There couldn’t be a better poster boy for optimism than yours truly. Me of the lived-my-school-life-so-democratically-that-I-failed-to-excel-at-any-one-specific-thing or aimlessly-picking-up-a-course-I-had-no-interest-in-and-then-sleepwalking-through-college and what-do-I-need-a-professional-course-for-duh fame who ended up being a freelance writer who gets paid enough to fuel the passion. For a little over a decade now I could probably outdo anyone when it comes to enjoying one’s cake and may I also add, that too with cherry toppings. 

March 13, 2014

Who Got the Power?

A leading Indian daily has come with this its list of 100 Most Powerful Indians and the first few names are hardly surprising. The publication didn’t specify the methodology applied to come up with the list, but was kind enough to proffer some dots that could be joined.

March 1, 2014

The Human Convenience

The functionality and ease of modern condominium living in present day urban India is almost as basic a need as bijli, paani and sadak. The sheer convenience of getting everything at the ring of a bell is a given necessity of urban existence for millions of us. Like many Indians who witnessed the transition from snail-mail to emails, from Fiats and Ambassadors to Audis and Jaguars, Bullets, Rajdoots and Yezdis to Harley-Davidsons I can’t help but feel guilty for enjoying certain luxuries. The ease of 24x7 power backup, the freedom from switching on the motor at the crack of dawn to ensure a ready supply of water, the joy of finding your designated parking spot empty when you enter the sodium-vapor lit pot-hole free colony roads, the happy picture of old couples tottering along manicured lawns wash away the memories of growing up in a pre-liberalized India. In a few years from now when my generation makes way for the next and the one after that, such memories would be treated like fables. After all, things that happened in the last century are meant to be looked in that manner, right?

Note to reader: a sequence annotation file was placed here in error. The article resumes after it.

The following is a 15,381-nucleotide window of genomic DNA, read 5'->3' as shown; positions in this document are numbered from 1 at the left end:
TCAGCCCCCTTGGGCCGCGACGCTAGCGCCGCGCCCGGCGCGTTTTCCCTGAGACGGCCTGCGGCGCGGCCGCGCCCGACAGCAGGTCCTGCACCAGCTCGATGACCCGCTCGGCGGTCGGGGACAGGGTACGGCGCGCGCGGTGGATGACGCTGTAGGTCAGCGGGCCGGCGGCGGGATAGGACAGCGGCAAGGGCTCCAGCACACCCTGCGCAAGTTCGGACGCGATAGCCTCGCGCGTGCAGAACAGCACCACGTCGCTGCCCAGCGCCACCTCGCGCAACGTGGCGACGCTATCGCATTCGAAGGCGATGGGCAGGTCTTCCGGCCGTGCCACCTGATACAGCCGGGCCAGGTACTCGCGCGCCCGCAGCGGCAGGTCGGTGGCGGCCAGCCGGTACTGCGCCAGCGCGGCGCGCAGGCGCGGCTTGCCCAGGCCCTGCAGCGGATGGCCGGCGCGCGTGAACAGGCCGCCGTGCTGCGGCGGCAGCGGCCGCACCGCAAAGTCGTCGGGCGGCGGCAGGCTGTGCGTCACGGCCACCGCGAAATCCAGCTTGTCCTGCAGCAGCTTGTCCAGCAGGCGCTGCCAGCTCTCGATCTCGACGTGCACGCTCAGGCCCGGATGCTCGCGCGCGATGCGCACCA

Last week there was a fire security drill in the condominium where I reside. There are over 800 apartments and notices were posted in the lobby of every tower, 6 of them to be precise, informing about the surprise drill. Now, there is a heavy-duty private fire brigade within 500 meters of the housing complex but you can’t argue the need of knowing a few things in name of fire safety for someone residing on the 15th floor in a relatively active seismic zone. For the sake of the residents the drill was planned on a weekend to ensure maximum attendance and for further convenience was scheduled between breakfast and lunch even though unexpected fires might not seek a prior appointment. The children’s park in the heart of the society was chosen to the base where the residents would congregate once the alarms bells went off. It was in the middle of a conversation between my wife and I when the fire alarms went off and lest there be any doubts the men organizing the drill announced the program on the PA system. The calm but bored voice told us that this was the drill and now that it was underway they would like it if we could make it all look a little real. A few beats later the volume of both the fire alarms (was it really possible?) and announcer on the PA system (could have done with some modulation) went up and people started coming out of their apartments. In a mix of adults with hangover and kids refusing to get up on school days, some of us decided to partake on Mission: Fire Safety. I, of course, was told to kill two birds with one shot- attend the drill and take our year-old excitable Labrador out for walk. My wife saw us off at the door and said she’d have loved to join us but she’d, for the moment, continue to live in a more real world. A few months ago there was an earthquake and that being more real than a mock fire drill saw me carry Buddy, then a rotund and obviously a-tad-too-big-for-three-months lab pub, down 14 floors but this time we opted for the elevator. Of course, it beat the purpose but we decided to save our best take for later.